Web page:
NSW Premier Gladys Berejiklian’s decision to order a review into Sports Minister John Sidoti has been labelled a “cop-out” by Labor who say the Independent Commission Against Corruption needs to investigate the MP.
Labor leader Jodi McKay said if the premier did not refer Mr Sidoti to ICAC by the end of the day, then she will.
The embattled Mr Sidoti on Thursday fronted a budget estimates hearing, where he faced a storm of questions over a number of property interests and their proximity to future Sydney metro stops.
John Sidoti was the parliamentary secretary for transport when the department designed a new access road to land he part-owned at Rouse Hill which subsequently won approval for a $70 million high-rise precinct, News Corp Australia reported on Thursday.
A Liberal Party spokesman said it was working with the NSW Electoral Commission to forfeit the $1750 donation made in 2015 from a property developer who was partnering with Mr Sidoti on the project.
In a statement, Ms Berejkilian said “the public’s confidence in the integrity of government decision making is absolutely paramount”.
“That is why today I have asked the secretary of the Department of Premier and Cabinet to conduct a review into allegations that have been made regarding Minister Sidoti’s disclosures and other obligations as a minister,” she said.
“I regard Mr Sidoti as a hard working MP and minister and note he has given strong assurances that he has acted appropriately at all times.”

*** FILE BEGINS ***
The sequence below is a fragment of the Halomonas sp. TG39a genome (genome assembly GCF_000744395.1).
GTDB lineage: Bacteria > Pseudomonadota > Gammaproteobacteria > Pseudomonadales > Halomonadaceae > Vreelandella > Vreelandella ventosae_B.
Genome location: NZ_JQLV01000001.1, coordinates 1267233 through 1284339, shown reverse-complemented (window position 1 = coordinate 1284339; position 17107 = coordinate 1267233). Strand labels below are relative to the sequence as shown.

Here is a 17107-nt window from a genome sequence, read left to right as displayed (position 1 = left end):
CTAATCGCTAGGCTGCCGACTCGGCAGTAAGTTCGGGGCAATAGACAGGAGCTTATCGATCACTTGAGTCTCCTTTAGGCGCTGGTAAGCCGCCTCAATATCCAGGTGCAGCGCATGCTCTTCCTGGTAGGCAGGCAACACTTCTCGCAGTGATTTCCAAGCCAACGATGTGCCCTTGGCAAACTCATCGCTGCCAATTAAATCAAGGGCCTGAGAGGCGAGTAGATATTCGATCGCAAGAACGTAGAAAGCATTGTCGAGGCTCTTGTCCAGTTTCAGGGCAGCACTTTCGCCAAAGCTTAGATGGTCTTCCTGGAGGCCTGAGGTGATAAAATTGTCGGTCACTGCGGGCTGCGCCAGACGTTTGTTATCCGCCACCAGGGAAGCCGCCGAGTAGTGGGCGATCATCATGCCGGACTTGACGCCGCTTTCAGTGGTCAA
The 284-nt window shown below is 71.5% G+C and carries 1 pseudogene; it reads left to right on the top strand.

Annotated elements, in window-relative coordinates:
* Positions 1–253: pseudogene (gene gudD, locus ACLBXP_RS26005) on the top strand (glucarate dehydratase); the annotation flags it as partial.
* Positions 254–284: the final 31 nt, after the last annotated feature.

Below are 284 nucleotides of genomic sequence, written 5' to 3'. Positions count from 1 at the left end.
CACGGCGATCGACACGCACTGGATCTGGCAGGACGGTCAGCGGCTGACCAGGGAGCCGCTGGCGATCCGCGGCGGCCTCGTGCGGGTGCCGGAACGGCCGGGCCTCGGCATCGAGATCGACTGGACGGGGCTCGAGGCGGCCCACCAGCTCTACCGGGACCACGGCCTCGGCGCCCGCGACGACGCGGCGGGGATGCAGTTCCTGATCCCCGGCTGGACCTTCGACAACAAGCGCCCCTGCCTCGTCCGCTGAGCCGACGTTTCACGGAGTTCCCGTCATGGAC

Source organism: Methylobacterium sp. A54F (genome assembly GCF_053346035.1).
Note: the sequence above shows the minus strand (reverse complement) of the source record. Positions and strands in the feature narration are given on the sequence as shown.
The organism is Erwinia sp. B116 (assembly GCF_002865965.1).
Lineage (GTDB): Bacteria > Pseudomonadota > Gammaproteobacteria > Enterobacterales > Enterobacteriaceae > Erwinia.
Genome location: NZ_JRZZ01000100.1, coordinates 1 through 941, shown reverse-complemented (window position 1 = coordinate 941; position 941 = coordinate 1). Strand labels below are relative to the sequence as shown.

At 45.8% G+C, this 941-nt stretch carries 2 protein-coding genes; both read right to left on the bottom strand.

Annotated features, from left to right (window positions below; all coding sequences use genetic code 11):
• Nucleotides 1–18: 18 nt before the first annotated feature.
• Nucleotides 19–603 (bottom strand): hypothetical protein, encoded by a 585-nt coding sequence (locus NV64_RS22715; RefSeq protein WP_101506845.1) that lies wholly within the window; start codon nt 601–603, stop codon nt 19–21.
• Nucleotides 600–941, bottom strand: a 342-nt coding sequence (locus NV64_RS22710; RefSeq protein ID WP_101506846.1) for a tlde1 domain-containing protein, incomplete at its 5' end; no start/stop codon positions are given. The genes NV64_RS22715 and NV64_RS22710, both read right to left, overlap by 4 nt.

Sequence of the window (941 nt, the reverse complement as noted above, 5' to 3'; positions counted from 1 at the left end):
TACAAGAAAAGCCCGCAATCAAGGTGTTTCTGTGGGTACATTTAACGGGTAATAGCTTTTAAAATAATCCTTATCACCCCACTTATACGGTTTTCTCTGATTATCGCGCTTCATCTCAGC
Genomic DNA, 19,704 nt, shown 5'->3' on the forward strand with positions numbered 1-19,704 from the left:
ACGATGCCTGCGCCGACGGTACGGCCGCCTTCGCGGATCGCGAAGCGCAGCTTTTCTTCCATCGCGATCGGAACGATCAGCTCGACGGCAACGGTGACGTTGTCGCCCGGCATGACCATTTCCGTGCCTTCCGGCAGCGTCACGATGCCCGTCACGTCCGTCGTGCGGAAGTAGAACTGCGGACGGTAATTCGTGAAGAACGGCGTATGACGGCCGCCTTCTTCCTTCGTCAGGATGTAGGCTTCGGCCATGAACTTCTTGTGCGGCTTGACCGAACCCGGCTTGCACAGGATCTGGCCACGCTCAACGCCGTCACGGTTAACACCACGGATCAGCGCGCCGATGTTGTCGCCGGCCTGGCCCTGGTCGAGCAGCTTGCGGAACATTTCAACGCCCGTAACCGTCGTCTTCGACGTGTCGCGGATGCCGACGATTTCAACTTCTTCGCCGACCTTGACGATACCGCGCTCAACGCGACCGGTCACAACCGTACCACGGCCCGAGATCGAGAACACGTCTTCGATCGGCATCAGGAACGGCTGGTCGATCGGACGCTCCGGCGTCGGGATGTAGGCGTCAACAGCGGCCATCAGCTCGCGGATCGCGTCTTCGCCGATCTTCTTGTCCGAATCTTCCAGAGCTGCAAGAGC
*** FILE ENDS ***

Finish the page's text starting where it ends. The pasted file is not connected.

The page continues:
The review will look at whether Mr Sidoti complied with his disclosure requirements, whether he had access to confidential information that was personally beneficial, and whether he “appropriately managed” any conflicts of interest.
Ms McKay labelled the review “the easy way out”.
“If she’s going to lead her party appropriately she needs to take the hard decision and the hard decision but the right decision is to refer this matter to ICAC, the right decision is to stand him aside,” she said.
At budget estimates, Mr Sidoti faced questions about whether he had known train stations were slated to be built close to properties he purchased – which would increase their value – and whether he had used that inside information for his own gain.
They include a property owned by his parents in Five Dock.
He was also quizzed as to why he had taken so long to disclose his interests in the properties to parliament.
“I have always complied with all of my obligations,” he said more than 100 times.
Mr Sidoti’s refusal to answer the questions proved too much for Greens MP David Shoebridge, who accused him of being “parliamentary secretary for planning by day and a property developer by night”.
“There’s such an obvious conflict of interest, how could you not understand that,” he said.
“You acted grossly inappropriately, if not – in the definition of the ICAC Act – corruptly.”
Prior to the hearing Mr Sidoti issued a statement saying he “categorically” denied “all allegations made against me in the media in recent days”.
“To suggest I used my position as a member of parliament to influence government decisions for my private interests are a gross misrepresentation of fact,” the statement read.
“My pecuniary interests are publicly available and I comply with my obligations.”